About a half hour into this ugly standoff, the original agent quietly told us that she could now go ahead and print up our original boarding passes. After a few more minutes, all four of us had boarding passes for the very seats we had reserved in the first place. There was no explanation offered as to how the situation suddenly got resolved. It seems like they were simply lying to us, hoping that we’d take the fall instead of whoever came along next.

Incidentally, when we booked these seats many months ago, we had two possible routes, at similar cost, that worked equally well — one on Singapore Airlines and this one on Qatar. I chose Qatar because I’d just read a survey that ranked them as the best business class airline in the world. Our experience both in and out of Vietnam was a nightmare. They lied to us on both ends. Do not fly Qatar Airways.

The spectacular Doha skyline from dinner

A rare moment when the sun came out

Our stay in Quy Nhon — and indeed this whole trip to Vietnam — was all triggered by an article I saw in a travel magazine just about a year ago. I read about this cool train called Vietage that makes a six-hour journey through central Vietnam, linking the Anantara hotels in Hoi An and Quy Nhon. In fact, Vietage is a single luxurious train car, organized by Anantara, that is added onto a standard Vietnam Railways train for this particular 200-mile segment of its route. Its passengers pass the time in great style, enjoying lounges, cocktails, and fine dining.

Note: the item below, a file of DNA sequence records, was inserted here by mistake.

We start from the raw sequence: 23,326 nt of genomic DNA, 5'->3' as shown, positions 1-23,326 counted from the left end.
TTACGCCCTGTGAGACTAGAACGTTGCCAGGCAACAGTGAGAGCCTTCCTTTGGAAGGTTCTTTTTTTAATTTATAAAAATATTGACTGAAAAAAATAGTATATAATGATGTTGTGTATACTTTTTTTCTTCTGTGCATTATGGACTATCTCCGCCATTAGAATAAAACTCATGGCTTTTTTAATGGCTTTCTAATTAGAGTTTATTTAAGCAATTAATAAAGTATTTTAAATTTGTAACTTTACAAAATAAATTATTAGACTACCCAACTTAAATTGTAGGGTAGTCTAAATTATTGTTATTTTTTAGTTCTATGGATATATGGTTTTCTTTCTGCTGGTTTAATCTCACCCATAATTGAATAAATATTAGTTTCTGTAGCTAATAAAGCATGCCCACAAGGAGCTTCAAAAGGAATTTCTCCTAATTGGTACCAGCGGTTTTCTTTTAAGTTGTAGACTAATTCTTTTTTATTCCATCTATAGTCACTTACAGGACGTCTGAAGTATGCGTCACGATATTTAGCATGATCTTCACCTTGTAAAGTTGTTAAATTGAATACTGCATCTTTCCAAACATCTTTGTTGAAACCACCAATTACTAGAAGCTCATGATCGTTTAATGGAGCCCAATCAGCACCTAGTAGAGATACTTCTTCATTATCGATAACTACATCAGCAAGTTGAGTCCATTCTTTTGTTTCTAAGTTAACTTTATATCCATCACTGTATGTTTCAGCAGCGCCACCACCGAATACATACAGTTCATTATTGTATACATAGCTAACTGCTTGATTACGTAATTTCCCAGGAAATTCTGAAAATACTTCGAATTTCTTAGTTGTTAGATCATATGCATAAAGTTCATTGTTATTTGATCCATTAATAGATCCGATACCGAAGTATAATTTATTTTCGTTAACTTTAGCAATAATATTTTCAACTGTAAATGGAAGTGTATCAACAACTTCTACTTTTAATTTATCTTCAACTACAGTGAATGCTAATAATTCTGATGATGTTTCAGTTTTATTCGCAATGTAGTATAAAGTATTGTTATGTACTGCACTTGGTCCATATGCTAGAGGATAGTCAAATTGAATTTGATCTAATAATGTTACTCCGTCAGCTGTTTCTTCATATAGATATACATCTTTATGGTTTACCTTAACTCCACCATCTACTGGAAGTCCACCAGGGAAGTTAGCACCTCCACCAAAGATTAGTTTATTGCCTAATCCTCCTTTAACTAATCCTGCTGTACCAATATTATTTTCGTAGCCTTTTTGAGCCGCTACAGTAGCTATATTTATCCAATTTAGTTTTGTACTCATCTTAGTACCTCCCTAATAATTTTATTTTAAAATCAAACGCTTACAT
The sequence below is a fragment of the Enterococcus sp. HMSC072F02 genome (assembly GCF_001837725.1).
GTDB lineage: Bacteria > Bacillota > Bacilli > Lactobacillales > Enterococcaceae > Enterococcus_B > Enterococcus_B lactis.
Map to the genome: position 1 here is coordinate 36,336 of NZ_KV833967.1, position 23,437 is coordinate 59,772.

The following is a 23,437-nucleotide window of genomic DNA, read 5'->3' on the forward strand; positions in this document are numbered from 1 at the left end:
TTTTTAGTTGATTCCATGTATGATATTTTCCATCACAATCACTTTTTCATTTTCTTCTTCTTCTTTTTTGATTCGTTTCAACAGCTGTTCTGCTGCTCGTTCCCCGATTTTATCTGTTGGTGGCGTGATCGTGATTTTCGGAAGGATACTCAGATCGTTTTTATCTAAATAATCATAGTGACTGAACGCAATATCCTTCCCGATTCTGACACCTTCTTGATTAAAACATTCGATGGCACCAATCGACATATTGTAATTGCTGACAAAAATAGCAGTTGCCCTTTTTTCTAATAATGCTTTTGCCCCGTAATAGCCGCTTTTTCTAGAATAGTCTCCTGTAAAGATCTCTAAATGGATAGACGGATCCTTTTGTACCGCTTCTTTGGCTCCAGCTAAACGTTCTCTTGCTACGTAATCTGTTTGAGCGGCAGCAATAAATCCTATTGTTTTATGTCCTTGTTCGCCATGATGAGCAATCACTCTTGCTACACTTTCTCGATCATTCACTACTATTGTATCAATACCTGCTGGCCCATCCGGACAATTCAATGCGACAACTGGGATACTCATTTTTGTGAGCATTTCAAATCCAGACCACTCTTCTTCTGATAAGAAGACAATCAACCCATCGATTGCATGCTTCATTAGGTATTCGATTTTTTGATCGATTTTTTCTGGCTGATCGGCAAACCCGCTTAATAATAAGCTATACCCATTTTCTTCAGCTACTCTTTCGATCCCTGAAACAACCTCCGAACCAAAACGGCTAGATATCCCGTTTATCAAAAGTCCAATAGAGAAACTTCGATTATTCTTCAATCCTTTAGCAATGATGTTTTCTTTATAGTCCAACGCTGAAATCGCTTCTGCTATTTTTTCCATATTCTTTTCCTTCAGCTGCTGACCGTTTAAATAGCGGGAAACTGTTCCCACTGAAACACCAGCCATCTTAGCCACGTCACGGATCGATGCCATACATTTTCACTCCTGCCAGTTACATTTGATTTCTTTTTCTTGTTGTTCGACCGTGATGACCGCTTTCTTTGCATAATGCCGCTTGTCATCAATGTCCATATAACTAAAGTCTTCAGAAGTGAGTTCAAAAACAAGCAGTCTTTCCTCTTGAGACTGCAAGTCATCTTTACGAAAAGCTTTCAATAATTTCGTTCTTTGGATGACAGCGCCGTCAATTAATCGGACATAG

I shared the article with Jim, and we both got excited about doing another trip to Vietnam, with this train journey as one highlight. I soon set about planning, finding flights, booking hotels, etc. I get very engrossed in this type of planning and focus on it intensely for a couple weeks until an itinerary is in place.

But I found the process for booking the train very confusing. I inexplicably could not choose the dates I wanted on the website. I eventually wrote to someone at Anantara for help. They wrote back that the train was out of commission for some kind of maintenance for the entire month of February. What a disappointment! Here I am planning a whole trip around this fictitious train!

I lost my enthusiasm and just quit my planning for a couple weeks. Fortunately, I had not yet made any non-refundable commitments. We eventually decided we were excited enough about Vietnam, fancy train or not, and I should finish my arrangements.

Exploring the village of Bai Xep for a lunch spot. This turned out to be a bust.

At least I didn’t much worry about Jim getting hit by a car because of low visibility in the gloomy weather

We ended up hiring a driver for the journey from Hoi An to Quy Nhoh, and that did actually go quite smoothly. We expected a 5-1/2 hour drive and it actually went an hour faster than that. But no cocktails.

So that is how we ended up at the Anantara resort in Quy Nhon, a place that is otherwise a bit off from the standard tourist route. The resort was nice enough, though the weather and other surroundings were less than entirely hospitable.